What the U.S. Could Learn from England's Vegetarian Food Labels
We're all familiar with U.S. food labels, and they've come a long way in how they inform consumers. But, as a vegetarian and registered dietitian now living in England, I've seen how much more labels can do to educate consumers.
Though it's a voluntary program, English food companies regularly label products made without meat as vegetarian. I'd say about 90 percent of the vegetarian products I have checked include prominent wording — "suitable for vegetarians" (you can see a selection of the labels above) — or the symbol of the Vegetarian Society on the label. While there is no legal definition here for use of the terms "vegetarian" or "vegan," it seems that "vegetarian" seems most tied to a lacto-ovo vegetarian diet.
What makes eating as a vegetarian in England even better is that we have many more options than vegetarians in America! While many prepared foods such as rice dishes, vegetable soups and sauces are made with chicken stock or other animal-based flavorings in the U.S., those same foods are made with vegetarian ingredients here. It's almost like the baseline in England is to make foods vegetarian. Because of this, I've found that my options at grocery stores have expanded significantly since my move.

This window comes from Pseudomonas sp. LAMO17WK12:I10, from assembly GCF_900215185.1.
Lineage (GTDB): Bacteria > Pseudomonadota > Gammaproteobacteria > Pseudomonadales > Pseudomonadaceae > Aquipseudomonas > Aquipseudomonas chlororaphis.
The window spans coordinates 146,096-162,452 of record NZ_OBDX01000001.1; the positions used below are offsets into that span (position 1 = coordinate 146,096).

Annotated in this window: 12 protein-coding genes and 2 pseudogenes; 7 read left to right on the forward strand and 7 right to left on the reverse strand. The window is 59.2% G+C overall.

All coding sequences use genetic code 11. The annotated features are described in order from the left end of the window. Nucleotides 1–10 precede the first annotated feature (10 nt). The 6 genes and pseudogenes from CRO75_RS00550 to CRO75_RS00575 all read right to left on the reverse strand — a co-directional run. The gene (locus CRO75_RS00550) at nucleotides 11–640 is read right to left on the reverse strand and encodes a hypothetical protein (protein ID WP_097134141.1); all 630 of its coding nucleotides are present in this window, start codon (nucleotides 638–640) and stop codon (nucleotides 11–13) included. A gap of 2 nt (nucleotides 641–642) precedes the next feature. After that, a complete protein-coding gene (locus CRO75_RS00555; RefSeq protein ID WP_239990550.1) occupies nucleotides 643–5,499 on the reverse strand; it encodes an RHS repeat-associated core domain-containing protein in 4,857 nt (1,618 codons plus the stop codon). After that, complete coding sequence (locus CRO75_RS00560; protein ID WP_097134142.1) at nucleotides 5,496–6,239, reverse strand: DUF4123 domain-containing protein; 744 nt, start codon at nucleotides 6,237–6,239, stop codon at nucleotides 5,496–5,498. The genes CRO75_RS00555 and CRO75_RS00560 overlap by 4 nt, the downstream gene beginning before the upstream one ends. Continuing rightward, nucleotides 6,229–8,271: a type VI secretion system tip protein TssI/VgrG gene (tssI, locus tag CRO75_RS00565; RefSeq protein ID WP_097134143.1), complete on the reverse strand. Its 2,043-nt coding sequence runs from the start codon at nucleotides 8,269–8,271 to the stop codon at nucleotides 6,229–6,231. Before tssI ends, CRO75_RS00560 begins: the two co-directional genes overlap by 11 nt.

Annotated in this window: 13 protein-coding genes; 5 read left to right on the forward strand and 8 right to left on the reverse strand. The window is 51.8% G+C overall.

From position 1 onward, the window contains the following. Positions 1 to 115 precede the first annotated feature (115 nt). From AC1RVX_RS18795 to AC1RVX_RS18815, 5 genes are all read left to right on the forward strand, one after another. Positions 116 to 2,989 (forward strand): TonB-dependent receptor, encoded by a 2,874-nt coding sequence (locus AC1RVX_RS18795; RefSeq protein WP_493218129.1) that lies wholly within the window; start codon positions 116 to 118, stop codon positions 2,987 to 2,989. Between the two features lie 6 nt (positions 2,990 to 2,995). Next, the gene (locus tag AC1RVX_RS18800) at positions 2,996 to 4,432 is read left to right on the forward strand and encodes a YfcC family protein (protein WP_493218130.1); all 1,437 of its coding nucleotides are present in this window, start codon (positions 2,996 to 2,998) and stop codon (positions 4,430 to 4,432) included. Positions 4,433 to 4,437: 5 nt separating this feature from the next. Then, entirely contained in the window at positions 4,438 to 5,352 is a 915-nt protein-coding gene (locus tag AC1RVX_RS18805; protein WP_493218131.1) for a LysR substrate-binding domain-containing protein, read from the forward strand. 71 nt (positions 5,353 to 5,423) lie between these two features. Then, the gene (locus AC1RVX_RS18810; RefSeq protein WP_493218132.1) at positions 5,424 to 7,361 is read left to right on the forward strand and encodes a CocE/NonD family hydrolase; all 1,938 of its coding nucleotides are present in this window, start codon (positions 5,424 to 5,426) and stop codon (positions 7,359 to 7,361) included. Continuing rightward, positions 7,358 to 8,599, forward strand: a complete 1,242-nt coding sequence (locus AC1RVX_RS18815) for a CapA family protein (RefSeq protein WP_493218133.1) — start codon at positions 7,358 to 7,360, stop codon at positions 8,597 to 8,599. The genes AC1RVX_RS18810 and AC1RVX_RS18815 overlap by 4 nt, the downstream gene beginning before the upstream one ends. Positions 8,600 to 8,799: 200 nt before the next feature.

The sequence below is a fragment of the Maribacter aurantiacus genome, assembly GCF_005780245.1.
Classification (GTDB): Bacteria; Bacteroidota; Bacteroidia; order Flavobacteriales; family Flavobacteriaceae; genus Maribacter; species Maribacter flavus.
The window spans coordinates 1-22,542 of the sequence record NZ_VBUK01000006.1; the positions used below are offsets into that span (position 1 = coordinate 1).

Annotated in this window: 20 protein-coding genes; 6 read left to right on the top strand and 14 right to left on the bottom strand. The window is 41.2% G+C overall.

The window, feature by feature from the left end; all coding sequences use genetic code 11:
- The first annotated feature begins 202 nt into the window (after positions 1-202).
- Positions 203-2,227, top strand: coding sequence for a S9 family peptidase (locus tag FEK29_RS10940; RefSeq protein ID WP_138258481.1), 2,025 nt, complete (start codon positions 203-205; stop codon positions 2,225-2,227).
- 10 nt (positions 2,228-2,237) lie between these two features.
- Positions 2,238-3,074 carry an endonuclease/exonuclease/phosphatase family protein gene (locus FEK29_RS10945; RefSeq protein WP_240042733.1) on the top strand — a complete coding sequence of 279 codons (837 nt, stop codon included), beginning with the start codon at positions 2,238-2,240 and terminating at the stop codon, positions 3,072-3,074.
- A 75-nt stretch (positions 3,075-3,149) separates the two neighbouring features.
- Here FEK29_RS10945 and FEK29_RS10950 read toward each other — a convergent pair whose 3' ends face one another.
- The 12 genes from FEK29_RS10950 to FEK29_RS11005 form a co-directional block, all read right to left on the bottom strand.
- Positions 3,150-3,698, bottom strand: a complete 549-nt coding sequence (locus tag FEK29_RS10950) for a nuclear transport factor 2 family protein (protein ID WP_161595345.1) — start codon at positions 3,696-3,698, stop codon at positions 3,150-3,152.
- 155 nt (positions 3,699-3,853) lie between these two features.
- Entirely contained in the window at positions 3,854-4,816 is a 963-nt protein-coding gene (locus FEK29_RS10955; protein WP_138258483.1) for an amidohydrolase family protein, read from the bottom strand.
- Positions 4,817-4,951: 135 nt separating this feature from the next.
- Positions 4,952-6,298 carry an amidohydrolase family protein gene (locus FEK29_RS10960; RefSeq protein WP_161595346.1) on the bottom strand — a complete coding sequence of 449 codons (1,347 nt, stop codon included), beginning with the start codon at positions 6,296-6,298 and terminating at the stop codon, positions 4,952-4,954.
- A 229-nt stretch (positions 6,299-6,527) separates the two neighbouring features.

And, the expanded options for vegetarians in England don't end at the grocery store. Even in the small town where I live, I routinely see vegetarian options noted on restaurant menus. Some restaurants even have separate vegetarian menus. Many restaurateurs have caught on with other food restrictions, too, as gluten-free and allergen-free notes are very clearly labeled on many menus.
For anyone who is used to asking servers tons of questions about what exactly is and isn't in dishes, this type of labeling turns dining out into a much smoother experience. Personally, I am thankful to not have to make my server run back and forth with questions for the chef about ingredients.
So far, I have found that, in England, they just "get it." Vegetarianism is widely known here and seems culturally accepted. There is almost always a vegetarian option. The "suitable for vegetarians" wording is time-saving and reassuring — and it's a downright pleasure to see! I'd love to see something similar become standard in the U.S.
Melinda Boyd, MPH, MHR, RD, is a registered dietitian and military spouse living in England. She is co-author of Train Your Brain to Get Thin, and blogs at NutrFoodTrvl.blogspot.com. Follow her on Twitter.
(Photo: Melinda Boyd, MPH, MHR, RD)